Construction industry reacts to Theresa May’s historic loss in yesterday’s meaningful vote
Industry bosses have issued dire warnings about the effect continued Brexit uncertainty will have on the industry in the wake of Theresa May suffering the biggest Commons defeat for a government in a century last night.
MPs are now working to reach an agreement with the EU so the UK does not crash out on March 29 without a deal, a scenario Scape boss Mark Robinson said has the “potential to paralyse construction growth”.
May’s proposed deal was rejected by 230 votes in last night’s meaningful vote, leading Labour leader Jeremy Corbyn to table a motion of no confidence in the government which will be debated today.
Robinson, who said “a general election will be disastrous for the country”, flagged a further decline in the pound, which would “lead to increased pressure on material prices”, as one of the biggest concerns for construction bosses.
He said: “Combined with the ever widening skills gap – many will be wondering how they are expected to deliver projects at the necessary rate.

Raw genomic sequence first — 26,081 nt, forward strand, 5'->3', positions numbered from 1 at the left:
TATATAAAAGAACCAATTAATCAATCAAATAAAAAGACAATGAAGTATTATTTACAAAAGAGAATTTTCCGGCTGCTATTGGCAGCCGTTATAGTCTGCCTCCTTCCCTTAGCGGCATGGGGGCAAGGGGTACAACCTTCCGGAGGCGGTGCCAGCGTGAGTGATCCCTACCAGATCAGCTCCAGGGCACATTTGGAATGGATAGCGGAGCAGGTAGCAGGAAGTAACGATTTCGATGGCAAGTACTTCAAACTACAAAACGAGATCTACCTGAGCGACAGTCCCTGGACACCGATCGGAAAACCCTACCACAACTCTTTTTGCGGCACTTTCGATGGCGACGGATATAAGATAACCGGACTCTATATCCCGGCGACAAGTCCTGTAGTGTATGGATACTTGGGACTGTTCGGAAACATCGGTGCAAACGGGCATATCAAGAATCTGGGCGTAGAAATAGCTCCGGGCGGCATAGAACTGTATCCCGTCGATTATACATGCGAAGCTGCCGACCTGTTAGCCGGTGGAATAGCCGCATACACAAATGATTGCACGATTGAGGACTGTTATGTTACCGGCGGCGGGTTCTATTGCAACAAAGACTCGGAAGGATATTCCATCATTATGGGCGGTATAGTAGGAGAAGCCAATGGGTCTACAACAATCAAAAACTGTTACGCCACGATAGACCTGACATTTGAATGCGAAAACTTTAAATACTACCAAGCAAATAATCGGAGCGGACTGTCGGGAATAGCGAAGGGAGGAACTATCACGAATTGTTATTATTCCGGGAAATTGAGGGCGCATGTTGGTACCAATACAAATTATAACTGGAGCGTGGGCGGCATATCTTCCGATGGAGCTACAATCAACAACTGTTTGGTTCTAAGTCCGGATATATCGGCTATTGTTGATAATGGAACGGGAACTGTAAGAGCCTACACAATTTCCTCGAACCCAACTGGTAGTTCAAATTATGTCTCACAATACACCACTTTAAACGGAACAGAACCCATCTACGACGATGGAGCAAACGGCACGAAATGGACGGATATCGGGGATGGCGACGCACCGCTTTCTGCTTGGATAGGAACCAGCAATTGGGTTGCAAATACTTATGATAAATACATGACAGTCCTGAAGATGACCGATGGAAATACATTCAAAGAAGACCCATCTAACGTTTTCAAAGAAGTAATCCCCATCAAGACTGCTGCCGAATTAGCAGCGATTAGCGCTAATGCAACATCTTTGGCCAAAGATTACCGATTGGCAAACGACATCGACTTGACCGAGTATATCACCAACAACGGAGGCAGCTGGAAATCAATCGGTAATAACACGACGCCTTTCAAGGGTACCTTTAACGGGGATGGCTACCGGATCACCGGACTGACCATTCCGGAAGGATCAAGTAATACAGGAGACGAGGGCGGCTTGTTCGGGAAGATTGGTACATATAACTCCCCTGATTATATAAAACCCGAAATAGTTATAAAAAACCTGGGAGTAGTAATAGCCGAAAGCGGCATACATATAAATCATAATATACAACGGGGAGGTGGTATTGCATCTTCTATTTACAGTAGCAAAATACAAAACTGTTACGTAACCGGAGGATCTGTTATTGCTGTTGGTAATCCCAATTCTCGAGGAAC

“This toxic mix, with the added Brexit fear factor, has the potential to paralyse construction growth. While it is now less likely than ever that we will have our ducks in a row prior to our exit from the EU, the industry needs clarity on our access to essential construction talent from the EU, to ensure we have the manpower to deliver.”
Melanie Leech, chief executive of the British Property Federation, agreed it was critical that the government “avoids the disruption and uncertainty posed by no deal”.
She said: “Leaving the EU with no withdrawal agreement would be harmful to investment and the property sector’s ability to deliver new homes, support economic growth, regenerate towns and cities and help increase productivity – all benefits to people and businesses across the UK that the sector is keen to contribute.”
Meanwhile, RIBA chief executive Alan Vallance has urged the government to seek an extension to Article 50, saying: “For the architecture sector, projects continue to be put on hold as uncertainty damages the investment climate and many EU architects in the UK are still uncertain about their future.
“Given the urgency of the situation, the government and parliament must, without delay, seek an extension of the Article 50 process to allow for a concerted attempt to reach a deal.”
Earlier this week Building revealed that the Construction Leadership Council is holding a high-level emergency summit on Brexit, to discuss the impact on the industry should the UK crash out of the EU without a deal.